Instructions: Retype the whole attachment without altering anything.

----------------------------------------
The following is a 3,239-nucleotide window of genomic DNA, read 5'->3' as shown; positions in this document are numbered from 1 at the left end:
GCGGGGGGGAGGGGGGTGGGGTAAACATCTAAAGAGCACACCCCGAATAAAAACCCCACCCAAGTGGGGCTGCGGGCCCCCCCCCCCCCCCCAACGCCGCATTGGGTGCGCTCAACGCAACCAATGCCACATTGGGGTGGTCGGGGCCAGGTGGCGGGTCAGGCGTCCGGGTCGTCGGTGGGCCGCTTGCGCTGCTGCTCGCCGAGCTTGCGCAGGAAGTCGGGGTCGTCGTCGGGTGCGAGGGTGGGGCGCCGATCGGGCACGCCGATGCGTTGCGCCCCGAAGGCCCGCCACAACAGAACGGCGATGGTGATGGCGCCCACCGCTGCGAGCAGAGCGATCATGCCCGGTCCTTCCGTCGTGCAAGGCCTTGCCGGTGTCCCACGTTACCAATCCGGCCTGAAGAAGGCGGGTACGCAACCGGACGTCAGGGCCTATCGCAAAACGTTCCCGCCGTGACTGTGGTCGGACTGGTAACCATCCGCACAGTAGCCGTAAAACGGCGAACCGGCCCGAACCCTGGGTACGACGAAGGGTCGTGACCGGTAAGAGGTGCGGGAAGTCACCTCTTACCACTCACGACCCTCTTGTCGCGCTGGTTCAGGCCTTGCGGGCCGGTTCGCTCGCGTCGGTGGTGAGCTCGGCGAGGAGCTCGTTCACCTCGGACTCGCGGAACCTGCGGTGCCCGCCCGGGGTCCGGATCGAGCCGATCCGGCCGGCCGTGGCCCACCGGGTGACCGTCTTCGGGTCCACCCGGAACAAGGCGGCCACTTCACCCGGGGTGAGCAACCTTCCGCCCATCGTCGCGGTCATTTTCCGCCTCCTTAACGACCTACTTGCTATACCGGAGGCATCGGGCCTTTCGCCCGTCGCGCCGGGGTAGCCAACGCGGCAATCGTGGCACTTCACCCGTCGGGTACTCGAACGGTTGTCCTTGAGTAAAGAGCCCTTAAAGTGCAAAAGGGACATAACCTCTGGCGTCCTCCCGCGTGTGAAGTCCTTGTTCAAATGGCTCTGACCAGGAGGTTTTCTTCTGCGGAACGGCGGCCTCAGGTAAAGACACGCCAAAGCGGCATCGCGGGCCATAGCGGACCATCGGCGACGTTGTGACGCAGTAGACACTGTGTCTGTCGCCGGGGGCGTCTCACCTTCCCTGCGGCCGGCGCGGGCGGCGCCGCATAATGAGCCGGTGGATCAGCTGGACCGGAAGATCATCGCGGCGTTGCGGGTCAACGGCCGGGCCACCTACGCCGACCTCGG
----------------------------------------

The following is a 3,239-nucleotide window of genomic DNA, read 5'->3' as shown; positions in this document are numbered from 1 at the left end:
GCGGGGGGGAGGGGGGTGGGGTAAACATCTAAAGAGCACACCCCGAATAAAAACCCCACCCAAGTGGGGCTGCGGGCCCCCCCCCCCCCCCCAACGCCGCATTGGGTGCGCTCAACGCAACCAATGCCACATTGGGGTGGTCGGGGCCAGGTGGCGGGTCAGGCGTCCGGGTCGTCGGTGGGCCGCTTGCGCTGCTGCTCGCCGAGCTTGCGCAGGAAGTCGGGGTCGTCGTCGGGTGCGAGGGTGGGGCGCCGATCGGGCACGCCGATGCGTTGCGCCCCGAAGGCCCGCCACAACAGAACGGCGATGGTGATGGCGCCCACCGCTGCGAGCAGAGCGATCATGCCCGGTCCTTCCGTCGTGCAAGGCCTTGCCGGTGTCCCACGTTACCAATCCGGCCTGAAGAAGGCGGGTACGCAACCGGACGTCAGGGCCTATCGCAAAACGTTCCCGCCGTGACTGTGGTCGGACTGGTAACCATCCGCACAGTAGCCGTAAAACGGCGAACCGGCCCGAACCCTGGGTACGACGAAGGGTCGTGACCGGTAAGAGGTGCGGGAAGTCACCTCTTACCACTCACGACCCTCTTGTCGCGCTGGTTCAGGCCTTGCGGGCCGGTTCGCTCGCGTCGGTGGTGAGCTCGGCGAGGAGCTCGTTCACCTCGGACTCGCGGAACCTGCGGTGCCCGCCCGGGGTCCGGATCGAGCCGATCCGGCCGGCCGTGGCCCACCGGGTGACCGTCTTCGGGTCCACCCGGAACAAGGCGGCCACTTCACCCGGGGTGAGCAACCTTCCGCCCATCGTCGCGGTCATTTTCCGCCTCCTTAACGACCTACTTGCTATACCGGAGGCATCGGGCCTTTCGCCCGTCGCGCCGGGGTAGCCAACGCGGCAATCGTGGCACTTCACCCGTCGGGTACTCGAACGGTTGTCCTTGAGTAAAGAGCCCTTAAAGTGCAAAAGGGACATAACCTCTGGCGTCCTCCCGCGTGTGAAGTCCTTGTTCAAATGGCTCTGACCAGGAGGTTTTCTTCTGCGGAACGGCGGCCTCAGGTAAAGACACGCCAAAGCGGCATCGCGGGCCATAGCGGACCATCGGCGACGTTGTGACGCAGTAGACACTGTGTCTGTCGCCGGGGGCGTCTCACCTTCCCTGCGGCCGGCGCGGGCGGCGCCGCATAATGAGCCGGTGGATCAGCTGGACCGGAAGATCATCGCGGCGTTGCGGGTCAACGGCCGGGCCACCTACGCCGACCTCGG